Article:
As for shaving, I do that too. And I have a new-found respect for women because of it. No hair means no place for bacteria to hide, breed, and die in, leaving you with their lovely aroma. ("Hey, I don't smell, it's all this dead bacteria I'm hauling around...") But you soon learn not to shave before applying anything harsh...

Look into the Drysol. There's some other people on this board who use it; one of them gave me the encouragement to stick with it last year when I was ready to give up.
Talking Pictures
Old 01-06-2004, 11:11 PM
Join Date: Mar 2001
Location: New York, New York!
Posts: 2,461
You might be sweating more now because you sometimes (ie while excercising) need to cool off more than you used to. You body adjusts to this, and sweats more/more easily. (It's why people have more trouble during the first few hot days of the summer - their cooling systems haven't changed over to summer mode; hospitals see more heat-related health issues with the first heat wave than with others of similar magnitude. )

You probably didn't get the increased sweat effect before, while you swam, because you probably didn't need tons of sweat to cool you off then. You still sweat while you swim, but I doubt that it's to the same degree as when you excercise on dry land, so your body didn't up the amount of sweat it produces in response to a stimulus. I doubt that taking up swimming in addition to whatever excercise you're doing now would change your sweating patterns much, although if you went back to it to the exclusion of other stuff, that might do the trick.
Old 01-11-2004, 08:27 PM
Join Date: Jun 2002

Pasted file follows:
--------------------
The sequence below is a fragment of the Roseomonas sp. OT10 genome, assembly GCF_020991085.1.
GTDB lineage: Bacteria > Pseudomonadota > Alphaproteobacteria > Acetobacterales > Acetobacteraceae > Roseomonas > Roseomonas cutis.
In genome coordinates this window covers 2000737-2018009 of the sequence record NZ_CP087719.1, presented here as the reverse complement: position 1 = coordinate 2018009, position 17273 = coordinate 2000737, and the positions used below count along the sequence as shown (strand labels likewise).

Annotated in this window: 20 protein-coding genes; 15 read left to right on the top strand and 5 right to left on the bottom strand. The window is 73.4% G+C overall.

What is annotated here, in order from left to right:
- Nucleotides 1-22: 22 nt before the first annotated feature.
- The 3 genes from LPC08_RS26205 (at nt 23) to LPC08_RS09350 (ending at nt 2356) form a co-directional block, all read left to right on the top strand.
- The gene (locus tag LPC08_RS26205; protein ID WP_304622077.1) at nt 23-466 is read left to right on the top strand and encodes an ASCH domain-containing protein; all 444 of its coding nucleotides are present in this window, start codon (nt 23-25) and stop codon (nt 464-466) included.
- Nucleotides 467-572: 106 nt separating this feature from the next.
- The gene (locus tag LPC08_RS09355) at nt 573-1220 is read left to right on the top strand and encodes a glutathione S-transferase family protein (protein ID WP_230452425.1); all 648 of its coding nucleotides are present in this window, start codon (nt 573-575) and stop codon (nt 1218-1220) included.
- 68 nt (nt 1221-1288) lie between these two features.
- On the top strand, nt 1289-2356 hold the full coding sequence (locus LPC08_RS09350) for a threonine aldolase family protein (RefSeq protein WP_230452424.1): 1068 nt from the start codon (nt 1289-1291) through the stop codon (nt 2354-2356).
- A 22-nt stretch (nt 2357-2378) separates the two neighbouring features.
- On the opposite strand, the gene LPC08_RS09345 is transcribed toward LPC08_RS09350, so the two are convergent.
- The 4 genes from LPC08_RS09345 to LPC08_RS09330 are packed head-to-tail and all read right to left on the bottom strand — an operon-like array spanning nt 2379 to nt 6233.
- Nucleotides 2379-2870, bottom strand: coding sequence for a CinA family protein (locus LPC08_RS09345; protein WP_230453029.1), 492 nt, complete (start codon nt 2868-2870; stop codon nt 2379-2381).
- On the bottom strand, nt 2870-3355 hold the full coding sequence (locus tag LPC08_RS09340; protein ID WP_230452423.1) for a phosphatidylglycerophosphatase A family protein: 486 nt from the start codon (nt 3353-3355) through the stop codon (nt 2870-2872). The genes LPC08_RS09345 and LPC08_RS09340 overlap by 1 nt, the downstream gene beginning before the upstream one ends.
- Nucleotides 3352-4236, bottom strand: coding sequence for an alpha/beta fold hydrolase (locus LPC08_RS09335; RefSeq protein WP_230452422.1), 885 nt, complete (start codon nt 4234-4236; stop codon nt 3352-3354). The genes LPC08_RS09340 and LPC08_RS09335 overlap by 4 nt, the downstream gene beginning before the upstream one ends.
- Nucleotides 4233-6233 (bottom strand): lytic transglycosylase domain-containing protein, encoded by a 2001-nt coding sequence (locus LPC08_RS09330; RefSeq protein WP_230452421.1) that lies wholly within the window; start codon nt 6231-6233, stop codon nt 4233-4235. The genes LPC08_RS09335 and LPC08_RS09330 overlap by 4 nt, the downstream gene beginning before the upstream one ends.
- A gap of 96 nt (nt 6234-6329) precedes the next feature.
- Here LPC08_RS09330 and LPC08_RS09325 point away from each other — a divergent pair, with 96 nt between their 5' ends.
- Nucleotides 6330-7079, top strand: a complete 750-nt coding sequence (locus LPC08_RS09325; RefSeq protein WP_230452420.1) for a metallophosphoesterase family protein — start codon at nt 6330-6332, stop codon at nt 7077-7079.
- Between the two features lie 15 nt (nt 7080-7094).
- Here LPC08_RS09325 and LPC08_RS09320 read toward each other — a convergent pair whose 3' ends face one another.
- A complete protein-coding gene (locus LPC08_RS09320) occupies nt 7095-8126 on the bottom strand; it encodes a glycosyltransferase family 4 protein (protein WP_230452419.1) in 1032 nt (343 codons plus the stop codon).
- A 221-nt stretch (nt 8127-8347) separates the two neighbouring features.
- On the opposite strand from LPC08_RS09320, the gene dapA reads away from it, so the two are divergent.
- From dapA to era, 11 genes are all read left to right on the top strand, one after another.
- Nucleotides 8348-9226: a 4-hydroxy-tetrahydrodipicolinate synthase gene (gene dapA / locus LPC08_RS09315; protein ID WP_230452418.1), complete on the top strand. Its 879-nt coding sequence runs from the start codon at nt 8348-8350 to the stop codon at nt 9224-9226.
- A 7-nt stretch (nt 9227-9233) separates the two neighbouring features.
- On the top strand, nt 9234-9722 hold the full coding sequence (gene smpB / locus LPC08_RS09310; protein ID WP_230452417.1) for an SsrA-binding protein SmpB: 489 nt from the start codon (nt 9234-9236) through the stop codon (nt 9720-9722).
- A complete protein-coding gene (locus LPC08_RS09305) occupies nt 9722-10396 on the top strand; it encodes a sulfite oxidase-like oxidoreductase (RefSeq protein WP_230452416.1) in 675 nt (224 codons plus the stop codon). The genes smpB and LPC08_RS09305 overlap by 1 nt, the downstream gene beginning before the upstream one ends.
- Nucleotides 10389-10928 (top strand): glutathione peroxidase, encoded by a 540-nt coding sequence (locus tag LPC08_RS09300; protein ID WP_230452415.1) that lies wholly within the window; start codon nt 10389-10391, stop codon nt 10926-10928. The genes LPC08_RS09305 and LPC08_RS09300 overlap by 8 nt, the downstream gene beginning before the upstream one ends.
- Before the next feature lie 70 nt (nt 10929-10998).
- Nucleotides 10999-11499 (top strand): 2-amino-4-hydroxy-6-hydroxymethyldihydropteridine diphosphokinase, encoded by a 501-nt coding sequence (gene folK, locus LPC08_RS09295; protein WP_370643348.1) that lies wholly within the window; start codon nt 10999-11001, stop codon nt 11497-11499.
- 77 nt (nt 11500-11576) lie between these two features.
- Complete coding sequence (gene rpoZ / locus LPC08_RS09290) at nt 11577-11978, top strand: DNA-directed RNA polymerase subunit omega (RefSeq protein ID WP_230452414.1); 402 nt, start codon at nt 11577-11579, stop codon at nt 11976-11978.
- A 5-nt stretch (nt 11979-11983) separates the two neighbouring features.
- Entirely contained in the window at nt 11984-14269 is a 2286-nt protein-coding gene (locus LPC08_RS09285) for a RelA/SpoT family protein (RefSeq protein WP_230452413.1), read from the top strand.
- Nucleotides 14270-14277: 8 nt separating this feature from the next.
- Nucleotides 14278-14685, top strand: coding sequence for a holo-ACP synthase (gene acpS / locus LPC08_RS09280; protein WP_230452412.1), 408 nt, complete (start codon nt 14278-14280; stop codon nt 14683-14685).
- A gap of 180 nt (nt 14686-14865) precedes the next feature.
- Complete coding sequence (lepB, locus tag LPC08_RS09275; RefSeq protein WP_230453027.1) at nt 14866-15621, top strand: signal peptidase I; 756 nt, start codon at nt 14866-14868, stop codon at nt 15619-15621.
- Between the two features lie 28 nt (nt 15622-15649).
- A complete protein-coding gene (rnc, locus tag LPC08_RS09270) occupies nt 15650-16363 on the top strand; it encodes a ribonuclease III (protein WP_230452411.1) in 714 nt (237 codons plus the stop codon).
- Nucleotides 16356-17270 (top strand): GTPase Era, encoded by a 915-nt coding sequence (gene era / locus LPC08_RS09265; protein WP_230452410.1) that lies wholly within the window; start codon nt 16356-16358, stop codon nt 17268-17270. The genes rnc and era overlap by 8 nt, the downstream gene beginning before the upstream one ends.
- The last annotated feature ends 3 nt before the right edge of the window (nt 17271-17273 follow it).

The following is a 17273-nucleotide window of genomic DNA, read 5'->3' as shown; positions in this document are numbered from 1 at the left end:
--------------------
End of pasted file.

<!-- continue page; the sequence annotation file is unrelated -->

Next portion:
Location: Shmocation
Posts: 206
Thanks a lot for the input..

I think I'll put the shaving on hold for now..

I have a couple more questions:
I always have cold feet, (does that mean anything?) and it seems that when I don't have socks, I sweat more from my underarms...why is that?

Also, isn't all that aluminiu antiperspirant harmful? I heared aluminium gave alzheimers. Is that true?

and for those that asked, no I don't have a BO problem, its just the wetness that makes round patches around my underarms that I don't like.
Old 01-11-2004, 08:31 PM
Join Date: Jun 2002
Location: Shmocation
Posts: 206
oh and why do body builders sweat so much?

Because they train hard or because of all that muscle mass?
*Un cheval c'est comme une auto sauf que s'est vivant*
Old 01-11-2004, 08:46 PM
Join Date: Nov 2003
Location: Montreal, Canada
Posts: 557
I am not a doctor...

but I believe you have a condition called hyperhidrosis.

Of many treatments, one of them is:
SURGERY ~ Excision of the axillary sweat glands ~ Patients with axillary hyperhidrosis who are unresponsive to medical therapy can be effectively treated by excision of the axillary sweat glands. If sweating extends beyond the hairy portion of the axilla, several skin incisions may be needed, sometimes resulting in formation of hypertrophic and/or constrictive scars.
I know a girl who had hyperhidrosis on her palms. She had the surgery, which she said was quite painful, but within a few weeks she was back to regular activities. She swears it changed her life.
Old 01-11-2004, 08:58 PM
Join Date: Jun 2002
Location: Shmocation
Posts: 206
waw CheekyMonkey, great site!!

I recognise some symptoms, I read the description about 'Palmar Hyperhidrosis' and its exactly what I have, but on my feet. Although that doesn't bother me too much.

I'll just try to find some better anti-perspirant for now, surgery seems a bit extreme. In the meanwhile, I can stick with wearing double layers of clothing.
*Un cheval c'est comme une auto sauf que s'est vivant*